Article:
At home with house designer June Park

Words:
Valeria Carullo

June Park’s House 7 Fitzroy Park, Highgate, London ,1951

June Park’s House 7 Fitzroy Park, Highgate, London ,1951.
June Park’s House 7 Fitzroy Park, Highgate, London ,1951. Credit: RIBA Collections

Among the women architects practising in Britain after the Second World War, June Park (1920-2018) is perhaps one of the least known – this year marks the centenary of her birth. The daughter of portrait photographers Bertram Park and Yvonne Gregory, she enrolled at the Architectural Association in 1938, and among her teachers were Frederick Gibberd and Felix Samuely. After graduating she worked for a few years in the offices of Ed Mills and her old tutor Gibberd before starting her own practice in 1945.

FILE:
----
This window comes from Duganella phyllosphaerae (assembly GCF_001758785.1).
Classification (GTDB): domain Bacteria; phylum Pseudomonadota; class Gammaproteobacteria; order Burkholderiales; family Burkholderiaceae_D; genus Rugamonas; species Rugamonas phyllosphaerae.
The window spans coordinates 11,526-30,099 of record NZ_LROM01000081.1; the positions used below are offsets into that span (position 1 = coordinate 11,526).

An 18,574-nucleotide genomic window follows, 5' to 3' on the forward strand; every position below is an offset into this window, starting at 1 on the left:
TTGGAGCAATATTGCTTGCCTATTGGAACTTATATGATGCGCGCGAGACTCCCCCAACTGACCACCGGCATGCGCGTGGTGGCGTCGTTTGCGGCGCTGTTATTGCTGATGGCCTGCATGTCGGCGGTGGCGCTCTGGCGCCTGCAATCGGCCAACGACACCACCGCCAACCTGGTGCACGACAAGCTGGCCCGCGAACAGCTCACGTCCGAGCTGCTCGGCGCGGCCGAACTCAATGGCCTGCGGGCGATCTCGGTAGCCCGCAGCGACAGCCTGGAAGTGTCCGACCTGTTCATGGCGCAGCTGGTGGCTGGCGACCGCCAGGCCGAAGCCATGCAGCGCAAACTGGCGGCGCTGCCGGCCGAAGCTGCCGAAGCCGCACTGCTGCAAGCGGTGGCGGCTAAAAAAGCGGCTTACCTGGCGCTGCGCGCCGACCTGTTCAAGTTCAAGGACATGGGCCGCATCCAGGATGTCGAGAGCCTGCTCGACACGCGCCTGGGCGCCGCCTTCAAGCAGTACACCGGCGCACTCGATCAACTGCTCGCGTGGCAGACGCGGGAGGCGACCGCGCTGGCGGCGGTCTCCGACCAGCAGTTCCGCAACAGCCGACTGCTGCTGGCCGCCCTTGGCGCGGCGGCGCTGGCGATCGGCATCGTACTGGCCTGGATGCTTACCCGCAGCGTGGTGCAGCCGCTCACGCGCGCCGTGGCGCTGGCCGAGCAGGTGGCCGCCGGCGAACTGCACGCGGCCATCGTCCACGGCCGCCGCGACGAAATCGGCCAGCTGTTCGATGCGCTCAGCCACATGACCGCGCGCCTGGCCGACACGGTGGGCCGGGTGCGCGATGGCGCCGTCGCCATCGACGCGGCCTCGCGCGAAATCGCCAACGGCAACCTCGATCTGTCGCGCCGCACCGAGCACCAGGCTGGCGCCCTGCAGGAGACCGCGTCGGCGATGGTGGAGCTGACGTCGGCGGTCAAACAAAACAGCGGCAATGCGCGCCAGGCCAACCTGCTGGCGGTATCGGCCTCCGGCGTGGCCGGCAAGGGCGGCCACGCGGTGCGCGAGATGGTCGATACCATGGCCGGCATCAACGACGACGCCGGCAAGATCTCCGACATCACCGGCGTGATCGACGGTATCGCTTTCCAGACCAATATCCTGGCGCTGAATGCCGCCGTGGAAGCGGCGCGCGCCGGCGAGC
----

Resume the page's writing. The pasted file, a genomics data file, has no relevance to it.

After a few small jobs she had the opportunity in 1949 to work on the conversion of two houses for the Finnish Legation in Belgravia, and subsequently took on mostly residential projects, including the house in Highgate (seen in the photograph) she designed for herself and her second husband, Finnish architect Cyril Mardall of Yorke Rosenberg & Mardall. June Park’s houses featured in a number of 1950s publications, such as House & Garden Book of 30 Better Houses, and she herself later wrote two books on similar subjects: Houses and Bungalows (1958) and Houses for Today (1971).